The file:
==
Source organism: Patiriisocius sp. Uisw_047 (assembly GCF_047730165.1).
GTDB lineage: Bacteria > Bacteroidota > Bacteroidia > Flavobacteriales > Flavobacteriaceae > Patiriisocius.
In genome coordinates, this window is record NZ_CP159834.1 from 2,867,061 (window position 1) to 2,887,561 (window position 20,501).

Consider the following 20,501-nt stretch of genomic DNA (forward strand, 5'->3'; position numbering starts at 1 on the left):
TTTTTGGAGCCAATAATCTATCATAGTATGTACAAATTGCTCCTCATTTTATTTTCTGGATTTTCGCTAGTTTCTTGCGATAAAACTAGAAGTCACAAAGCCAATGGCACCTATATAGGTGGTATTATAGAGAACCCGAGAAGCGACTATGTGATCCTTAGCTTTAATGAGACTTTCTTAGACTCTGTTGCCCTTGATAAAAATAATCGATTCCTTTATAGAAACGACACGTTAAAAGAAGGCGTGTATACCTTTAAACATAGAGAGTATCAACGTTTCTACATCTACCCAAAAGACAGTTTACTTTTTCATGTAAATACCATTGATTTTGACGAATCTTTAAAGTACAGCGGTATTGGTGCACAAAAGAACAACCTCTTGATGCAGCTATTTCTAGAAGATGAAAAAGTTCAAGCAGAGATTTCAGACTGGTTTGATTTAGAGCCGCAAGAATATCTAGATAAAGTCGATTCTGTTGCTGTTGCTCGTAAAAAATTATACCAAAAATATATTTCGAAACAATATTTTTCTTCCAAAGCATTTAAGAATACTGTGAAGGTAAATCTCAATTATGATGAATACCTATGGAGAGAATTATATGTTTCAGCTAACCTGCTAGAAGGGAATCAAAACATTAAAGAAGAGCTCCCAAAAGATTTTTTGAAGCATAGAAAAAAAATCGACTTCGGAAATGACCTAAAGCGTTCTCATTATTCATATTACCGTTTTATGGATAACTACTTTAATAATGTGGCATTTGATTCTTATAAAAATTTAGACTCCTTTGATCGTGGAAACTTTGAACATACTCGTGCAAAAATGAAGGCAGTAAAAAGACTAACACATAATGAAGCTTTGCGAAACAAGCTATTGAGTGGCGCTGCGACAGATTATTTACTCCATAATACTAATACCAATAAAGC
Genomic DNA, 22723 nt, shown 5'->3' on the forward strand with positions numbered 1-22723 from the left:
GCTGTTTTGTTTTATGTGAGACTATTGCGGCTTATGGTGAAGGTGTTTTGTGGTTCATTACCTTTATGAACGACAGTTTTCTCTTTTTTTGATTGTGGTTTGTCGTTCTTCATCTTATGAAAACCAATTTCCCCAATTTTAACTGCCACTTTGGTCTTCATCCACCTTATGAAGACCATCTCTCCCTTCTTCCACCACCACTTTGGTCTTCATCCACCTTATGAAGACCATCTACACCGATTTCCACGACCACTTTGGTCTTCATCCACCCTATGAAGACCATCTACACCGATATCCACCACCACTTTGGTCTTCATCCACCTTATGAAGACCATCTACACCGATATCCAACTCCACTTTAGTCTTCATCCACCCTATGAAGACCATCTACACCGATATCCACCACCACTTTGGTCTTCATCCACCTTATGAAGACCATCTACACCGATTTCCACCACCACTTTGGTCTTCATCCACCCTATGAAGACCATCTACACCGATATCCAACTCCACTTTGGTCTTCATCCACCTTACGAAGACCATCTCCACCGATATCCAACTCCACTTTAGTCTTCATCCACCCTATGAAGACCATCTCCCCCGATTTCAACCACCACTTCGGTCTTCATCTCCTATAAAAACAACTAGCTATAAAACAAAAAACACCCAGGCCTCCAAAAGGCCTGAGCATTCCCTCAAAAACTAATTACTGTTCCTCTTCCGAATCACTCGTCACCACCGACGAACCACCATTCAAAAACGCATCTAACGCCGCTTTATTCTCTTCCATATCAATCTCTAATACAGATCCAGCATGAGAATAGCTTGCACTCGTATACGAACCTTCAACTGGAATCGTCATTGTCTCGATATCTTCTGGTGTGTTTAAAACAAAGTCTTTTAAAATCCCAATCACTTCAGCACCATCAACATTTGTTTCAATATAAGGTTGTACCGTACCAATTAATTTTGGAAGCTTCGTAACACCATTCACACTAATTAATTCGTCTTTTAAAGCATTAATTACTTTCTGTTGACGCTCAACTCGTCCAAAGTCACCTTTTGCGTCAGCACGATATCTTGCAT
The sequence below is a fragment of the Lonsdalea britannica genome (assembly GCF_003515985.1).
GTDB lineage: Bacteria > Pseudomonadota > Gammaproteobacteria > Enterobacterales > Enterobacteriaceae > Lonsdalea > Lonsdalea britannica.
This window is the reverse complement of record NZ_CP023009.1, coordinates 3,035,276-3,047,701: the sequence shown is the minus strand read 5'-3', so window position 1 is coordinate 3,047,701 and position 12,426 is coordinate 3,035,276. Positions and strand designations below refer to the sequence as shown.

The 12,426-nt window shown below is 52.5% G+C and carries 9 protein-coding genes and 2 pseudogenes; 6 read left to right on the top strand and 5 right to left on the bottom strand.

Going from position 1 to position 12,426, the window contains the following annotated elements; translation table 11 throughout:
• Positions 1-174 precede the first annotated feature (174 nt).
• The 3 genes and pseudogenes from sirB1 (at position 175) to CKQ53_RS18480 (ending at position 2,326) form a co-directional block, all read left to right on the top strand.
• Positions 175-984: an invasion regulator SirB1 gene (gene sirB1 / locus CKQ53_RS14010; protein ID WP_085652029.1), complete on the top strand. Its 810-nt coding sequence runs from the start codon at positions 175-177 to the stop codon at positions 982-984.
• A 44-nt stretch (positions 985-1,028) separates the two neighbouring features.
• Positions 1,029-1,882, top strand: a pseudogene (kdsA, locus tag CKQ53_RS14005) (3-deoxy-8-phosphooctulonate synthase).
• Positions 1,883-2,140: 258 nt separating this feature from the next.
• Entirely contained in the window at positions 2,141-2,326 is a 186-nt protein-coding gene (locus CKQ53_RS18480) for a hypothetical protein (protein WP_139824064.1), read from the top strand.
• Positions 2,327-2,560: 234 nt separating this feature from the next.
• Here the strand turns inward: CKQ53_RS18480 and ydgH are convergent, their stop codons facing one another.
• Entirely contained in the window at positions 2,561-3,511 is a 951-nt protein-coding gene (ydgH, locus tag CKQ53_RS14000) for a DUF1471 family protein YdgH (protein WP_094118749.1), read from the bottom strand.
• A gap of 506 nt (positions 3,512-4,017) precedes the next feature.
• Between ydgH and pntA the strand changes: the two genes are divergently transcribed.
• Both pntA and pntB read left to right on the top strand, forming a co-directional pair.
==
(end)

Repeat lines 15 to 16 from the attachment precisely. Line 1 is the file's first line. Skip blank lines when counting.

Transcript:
• Positions 175-984: an invasion regulator SirB1 gene (gene sirB1 / locus CKQ53_RS14010; protein ID WP_085652029.1), complete on the top strand. Its 810-nt coding sequence runs from the start codon at positions 175-177 to the stop codon at positions 982-984.
• A 44-nt stretch (positions 985-1,028) separates the two neighbouring features.